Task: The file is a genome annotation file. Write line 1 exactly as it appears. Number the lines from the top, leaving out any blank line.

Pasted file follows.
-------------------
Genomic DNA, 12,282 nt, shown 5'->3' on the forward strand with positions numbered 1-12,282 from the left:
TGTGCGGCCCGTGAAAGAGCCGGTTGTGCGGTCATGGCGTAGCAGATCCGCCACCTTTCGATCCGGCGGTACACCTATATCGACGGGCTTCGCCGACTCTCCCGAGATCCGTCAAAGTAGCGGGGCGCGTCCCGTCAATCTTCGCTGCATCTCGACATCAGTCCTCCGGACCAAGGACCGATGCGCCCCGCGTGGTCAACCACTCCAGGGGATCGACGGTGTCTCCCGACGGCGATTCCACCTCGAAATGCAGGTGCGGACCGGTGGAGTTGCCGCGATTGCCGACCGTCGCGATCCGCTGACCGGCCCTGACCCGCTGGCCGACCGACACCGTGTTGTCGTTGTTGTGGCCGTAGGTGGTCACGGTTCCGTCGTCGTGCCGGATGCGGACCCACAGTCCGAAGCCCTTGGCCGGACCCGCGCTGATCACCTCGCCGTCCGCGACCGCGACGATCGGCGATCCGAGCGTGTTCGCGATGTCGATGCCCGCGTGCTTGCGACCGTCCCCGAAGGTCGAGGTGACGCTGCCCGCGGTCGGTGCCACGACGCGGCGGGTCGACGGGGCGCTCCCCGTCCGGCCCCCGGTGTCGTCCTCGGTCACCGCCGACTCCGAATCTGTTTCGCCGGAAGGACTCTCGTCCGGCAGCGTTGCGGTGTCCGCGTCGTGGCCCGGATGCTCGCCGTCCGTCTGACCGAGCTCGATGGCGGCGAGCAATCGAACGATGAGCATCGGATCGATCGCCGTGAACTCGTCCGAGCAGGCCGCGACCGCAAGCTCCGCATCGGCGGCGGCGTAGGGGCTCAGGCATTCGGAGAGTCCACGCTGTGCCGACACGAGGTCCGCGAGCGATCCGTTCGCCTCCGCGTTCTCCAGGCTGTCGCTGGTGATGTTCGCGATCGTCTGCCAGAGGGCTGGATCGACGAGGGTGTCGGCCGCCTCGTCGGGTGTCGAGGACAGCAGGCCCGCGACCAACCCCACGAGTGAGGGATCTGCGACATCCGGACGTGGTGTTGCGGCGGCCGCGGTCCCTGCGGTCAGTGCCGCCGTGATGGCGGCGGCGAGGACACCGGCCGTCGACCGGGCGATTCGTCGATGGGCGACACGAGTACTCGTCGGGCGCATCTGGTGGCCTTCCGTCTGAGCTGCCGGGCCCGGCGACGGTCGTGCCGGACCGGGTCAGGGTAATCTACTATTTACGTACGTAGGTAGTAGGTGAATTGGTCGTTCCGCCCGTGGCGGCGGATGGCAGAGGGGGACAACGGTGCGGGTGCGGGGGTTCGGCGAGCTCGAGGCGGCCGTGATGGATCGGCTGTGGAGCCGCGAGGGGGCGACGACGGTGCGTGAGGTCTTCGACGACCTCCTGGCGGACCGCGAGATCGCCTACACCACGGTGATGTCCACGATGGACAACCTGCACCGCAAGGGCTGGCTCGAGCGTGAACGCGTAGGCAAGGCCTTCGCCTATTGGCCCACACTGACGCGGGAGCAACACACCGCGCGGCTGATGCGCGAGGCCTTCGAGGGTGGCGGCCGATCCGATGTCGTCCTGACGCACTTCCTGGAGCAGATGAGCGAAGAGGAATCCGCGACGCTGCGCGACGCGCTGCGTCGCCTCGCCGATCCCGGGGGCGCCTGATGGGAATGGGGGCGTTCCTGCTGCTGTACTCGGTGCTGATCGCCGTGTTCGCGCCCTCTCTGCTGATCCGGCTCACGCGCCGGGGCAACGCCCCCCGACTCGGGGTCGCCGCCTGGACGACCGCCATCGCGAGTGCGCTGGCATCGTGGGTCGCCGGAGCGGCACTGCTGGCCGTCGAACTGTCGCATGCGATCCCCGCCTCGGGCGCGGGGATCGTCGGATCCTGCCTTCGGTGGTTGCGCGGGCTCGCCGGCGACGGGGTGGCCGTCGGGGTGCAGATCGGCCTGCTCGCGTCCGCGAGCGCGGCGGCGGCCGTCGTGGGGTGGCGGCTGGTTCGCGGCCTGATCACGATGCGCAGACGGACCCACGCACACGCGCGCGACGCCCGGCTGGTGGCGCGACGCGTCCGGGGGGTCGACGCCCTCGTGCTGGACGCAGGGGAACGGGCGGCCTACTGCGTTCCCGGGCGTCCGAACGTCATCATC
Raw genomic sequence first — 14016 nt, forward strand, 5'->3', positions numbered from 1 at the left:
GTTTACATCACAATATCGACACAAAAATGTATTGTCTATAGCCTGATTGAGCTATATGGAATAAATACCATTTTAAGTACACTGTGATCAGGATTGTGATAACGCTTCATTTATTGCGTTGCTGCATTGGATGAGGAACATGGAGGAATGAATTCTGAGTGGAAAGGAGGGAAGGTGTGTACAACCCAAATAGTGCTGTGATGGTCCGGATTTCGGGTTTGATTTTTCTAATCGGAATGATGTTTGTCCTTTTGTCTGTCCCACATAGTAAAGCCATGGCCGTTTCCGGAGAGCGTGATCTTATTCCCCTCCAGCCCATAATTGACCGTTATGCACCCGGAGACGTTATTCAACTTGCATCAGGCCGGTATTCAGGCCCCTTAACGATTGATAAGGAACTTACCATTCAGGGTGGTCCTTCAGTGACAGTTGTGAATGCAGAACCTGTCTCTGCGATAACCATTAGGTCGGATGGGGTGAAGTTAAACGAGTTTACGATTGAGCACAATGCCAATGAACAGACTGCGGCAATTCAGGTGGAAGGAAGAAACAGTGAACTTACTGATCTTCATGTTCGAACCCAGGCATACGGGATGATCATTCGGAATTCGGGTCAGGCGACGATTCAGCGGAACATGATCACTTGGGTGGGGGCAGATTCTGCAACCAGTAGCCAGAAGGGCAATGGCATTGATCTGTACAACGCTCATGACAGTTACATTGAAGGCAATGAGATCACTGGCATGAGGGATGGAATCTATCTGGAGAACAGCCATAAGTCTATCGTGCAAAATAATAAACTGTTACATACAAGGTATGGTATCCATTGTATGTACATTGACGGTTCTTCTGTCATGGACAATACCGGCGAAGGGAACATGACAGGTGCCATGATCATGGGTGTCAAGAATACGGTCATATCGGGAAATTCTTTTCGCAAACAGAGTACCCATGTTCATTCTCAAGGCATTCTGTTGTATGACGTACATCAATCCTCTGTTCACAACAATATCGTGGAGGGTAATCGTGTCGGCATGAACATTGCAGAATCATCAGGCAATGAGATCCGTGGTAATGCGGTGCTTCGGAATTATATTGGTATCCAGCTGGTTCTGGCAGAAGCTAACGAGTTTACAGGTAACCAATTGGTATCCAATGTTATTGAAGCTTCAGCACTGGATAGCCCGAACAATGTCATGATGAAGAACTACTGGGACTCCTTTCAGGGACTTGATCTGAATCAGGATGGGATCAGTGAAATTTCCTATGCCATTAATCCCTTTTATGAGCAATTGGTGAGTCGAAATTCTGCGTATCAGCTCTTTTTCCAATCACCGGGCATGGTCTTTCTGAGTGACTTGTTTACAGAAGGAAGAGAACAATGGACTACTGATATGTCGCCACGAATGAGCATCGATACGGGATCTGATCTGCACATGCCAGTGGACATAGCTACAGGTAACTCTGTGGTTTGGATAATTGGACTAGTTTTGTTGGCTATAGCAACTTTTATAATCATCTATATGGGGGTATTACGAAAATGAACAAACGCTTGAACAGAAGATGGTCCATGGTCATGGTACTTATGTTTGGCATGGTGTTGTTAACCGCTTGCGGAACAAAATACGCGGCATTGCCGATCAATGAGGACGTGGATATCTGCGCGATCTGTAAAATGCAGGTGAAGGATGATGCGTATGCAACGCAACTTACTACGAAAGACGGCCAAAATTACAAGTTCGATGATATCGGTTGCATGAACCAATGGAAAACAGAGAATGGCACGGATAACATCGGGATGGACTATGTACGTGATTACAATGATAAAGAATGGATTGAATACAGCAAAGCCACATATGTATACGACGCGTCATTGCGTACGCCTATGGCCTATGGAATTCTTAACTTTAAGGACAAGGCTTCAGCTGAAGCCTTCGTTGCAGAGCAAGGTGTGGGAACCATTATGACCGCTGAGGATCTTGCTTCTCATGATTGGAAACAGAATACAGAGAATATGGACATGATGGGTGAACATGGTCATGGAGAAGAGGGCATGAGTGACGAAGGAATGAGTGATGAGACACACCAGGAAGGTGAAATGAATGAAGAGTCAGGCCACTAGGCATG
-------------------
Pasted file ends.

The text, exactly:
Genomic DNA, 12,282 nt, shown 5'->3' on the forward strand with positions numbered 1-12,282 from the left: